WASHINGTON, D.C. — Before we talk about Virginia Tech’s season-ending, 88-82 loss to Miami in the quarterfinals of the ACC tournament, before we talk about their 19-14 season and the possibility of a trip to the NIT, you first need to understand where this team was as recently as November.
The Hokies lost their season-opener this year. At home. To Alabama State.
To put that loss in perspective, Alabama State finished the season at .500 in the SWAC, which included a loss to Grambling. There’s no other way to put it: That may very well be the worst loss that any power conference team took this season.
And that loss came on the heels of a 2-16 ACC mark in Buzz Williams’ first season in Blacksburg.
So it’s not like there were any signs that the Hokies were going to take a major step forward this season. In fact, for a time, it seemed like Virginia Tech was a year away from being a year away.
Which is why Hokie fans should be so excited about their team’s 19-14 season. It’s why a 10-8 record in the ACC is something to be proud of, and why those wins over Virginia and Miami are important, confidence-building wins, and knowing that you can beat anyone in the ACC — and thus, anyone in the country — is almost as important as having the talent to be able to do it.
“I think a lot of people will be happy, but personally, I’m disappointed,” Seth Allen said. “When you set a goal you don’t want to come up short, so it’s frustrating.”
“We’re definitely excited [for the future], but we just have to keep working hard every day. Throughout the whole season, we’ve been getting better. We’ve got guys that work every day. That’s the kind of stuff you want in your culture and your program. Starting the season like we did and ending it like we did, it shows the culture of the guys in the locker room.”
Allen is right to be excited about the future. Because Virginia Tech is going to be a problem next season.
The Hokies return essentially everyone from this team. Leading scorer Zach Leday is a redshirt junior, as is point guard Seth Allen. Justin Bibbs and Jalen Hudson are sophomores. Chris Clarke, Justin Robinson and Kerry Blackshear are freshmen.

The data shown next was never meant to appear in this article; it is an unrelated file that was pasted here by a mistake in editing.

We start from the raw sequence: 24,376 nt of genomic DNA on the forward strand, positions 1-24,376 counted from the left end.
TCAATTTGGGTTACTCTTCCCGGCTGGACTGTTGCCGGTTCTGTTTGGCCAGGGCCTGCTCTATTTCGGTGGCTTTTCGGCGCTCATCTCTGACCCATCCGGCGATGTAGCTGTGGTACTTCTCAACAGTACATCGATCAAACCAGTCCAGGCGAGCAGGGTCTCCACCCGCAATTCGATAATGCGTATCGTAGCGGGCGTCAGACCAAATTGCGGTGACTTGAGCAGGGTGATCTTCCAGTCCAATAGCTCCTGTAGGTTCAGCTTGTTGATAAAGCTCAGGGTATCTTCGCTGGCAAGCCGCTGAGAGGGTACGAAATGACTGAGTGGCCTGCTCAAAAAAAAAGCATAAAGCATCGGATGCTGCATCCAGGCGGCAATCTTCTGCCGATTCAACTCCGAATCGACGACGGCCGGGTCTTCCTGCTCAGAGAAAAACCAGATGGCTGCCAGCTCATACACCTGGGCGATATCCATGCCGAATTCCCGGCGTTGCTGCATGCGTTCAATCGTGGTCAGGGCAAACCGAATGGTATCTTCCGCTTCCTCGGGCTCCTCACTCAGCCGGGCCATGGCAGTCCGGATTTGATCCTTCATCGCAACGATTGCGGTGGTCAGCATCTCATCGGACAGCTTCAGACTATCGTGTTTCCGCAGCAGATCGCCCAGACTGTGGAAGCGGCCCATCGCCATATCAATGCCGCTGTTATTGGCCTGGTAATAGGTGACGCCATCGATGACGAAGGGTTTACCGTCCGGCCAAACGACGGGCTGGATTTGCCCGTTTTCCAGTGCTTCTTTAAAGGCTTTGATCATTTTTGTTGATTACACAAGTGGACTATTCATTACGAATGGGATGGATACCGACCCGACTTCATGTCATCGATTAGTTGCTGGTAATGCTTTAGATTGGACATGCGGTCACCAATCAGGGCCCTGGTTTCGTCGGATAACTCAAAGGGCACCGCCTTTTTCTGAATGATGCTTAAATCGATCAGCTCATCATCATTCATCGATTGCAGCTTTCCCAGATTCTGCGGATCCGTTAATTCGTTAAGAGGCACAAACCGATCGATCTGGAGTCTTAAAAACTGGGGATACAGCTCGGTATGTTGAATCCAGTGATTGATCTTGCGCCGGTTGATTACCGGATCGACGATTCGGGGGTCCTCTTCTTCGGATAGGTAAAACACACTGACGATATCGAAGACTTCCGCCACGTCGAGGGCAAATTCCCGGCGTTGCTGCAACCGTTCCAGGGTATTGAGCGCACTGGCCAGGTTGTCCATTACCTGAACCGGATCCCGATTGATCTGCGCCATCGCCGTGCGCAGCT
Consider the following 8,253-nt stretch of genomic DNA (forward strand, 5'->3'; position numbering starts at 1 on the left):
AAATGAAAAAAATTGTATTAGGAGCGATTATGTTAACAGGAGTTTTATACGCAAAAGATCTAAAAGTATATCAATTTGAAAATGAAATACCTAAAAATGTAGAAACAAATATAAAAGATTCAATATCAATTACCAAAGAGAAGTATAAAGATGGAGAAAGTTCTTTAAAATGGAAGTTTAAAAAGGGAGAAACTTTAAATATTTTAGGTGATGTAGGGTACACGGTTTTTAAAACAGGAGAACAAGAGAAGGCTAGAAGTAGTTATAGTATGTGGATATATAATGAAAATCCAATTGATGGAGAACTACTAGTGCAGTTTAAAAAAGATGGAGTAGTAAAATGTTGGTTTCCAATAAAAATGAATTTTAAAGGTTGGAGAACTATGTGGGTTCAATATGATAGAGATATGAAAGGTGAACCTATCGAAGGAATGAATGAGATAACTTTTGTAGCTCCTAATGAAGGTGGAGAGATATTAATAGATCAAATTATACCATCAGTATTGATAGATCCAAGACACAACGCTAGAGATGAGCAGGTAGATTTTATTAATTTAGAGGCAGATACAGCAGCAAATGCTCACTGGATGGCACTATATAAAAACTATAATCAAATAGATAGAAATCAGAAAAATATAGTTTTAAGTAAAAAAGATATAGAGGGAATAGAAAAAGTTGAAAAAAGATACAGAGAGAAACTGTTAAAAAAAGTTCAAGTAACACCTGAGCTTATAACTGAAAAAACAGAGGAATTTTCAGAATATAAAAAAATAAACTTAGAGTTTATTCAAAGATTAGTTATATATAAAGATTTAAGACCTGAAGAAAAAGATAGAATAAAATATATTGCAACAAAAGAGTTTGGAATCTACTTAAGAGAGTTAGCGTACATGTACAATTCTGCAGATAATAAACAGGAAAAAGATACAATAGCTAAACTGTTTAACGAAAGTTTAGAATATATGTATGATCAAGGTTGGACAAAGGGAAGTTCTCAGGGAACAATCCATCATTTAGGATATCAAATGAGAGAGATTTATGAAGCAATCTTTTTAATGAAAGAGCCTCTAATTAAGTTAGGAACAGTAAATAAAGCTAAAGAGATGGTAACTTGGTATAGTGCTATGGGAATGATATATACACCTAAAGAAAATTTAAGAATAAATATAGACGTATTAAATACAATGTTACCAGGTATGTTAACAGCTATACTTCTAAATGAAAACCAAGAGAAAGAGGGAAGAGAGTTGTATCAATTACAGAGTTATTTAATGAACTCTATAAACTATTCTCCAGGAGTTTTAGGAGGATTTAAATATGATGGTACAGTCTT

And should I mention that Ahmed Hill and Ty Outlaw will be returning from injury next year?
This is what Buzz Williams does. He identifies talent among the overlooked or under-recruited, he coaches them up and he gets them to feel the weight of the chip on their shoulder, and the end product is a team where the whole is better than the sum of the parts. Remember, this is the coach that shuttled Wes Matthews, Jae Crowder and Jimmy Butler from relative obscurity through Marquette and on to the NBA.
“They’ve got a way they want to play,” an ACC coach told NBCSports.com of the Hokies. “They’re the best team in the country at getting fouled. The paint touches, relentlessly driving the ball. Typical Buzz. He’s a great coach, and credit to him because he can look at his team and figure out how he can have success with this group.”
If there’s a surprise here, it’s that the Hokies are having this much success this early, because no one should be surprised that Williams was able to get the Hokies rolling. That was always going to happen, but in year two? I don’t know how many people would have predicted that, by 2016, Virginia Tech would be on the brink of national relevance for the first time since … 2007, their last tournament appearance?
Or maybe 1996, the last time they won a regular season conference title?
The Dell Curry era?
Remember, this is a program that hasn’t made it out of the first weekend of the NCAA tournament 1967.
That’s a barrier that Buzz will break down sooner rather than later.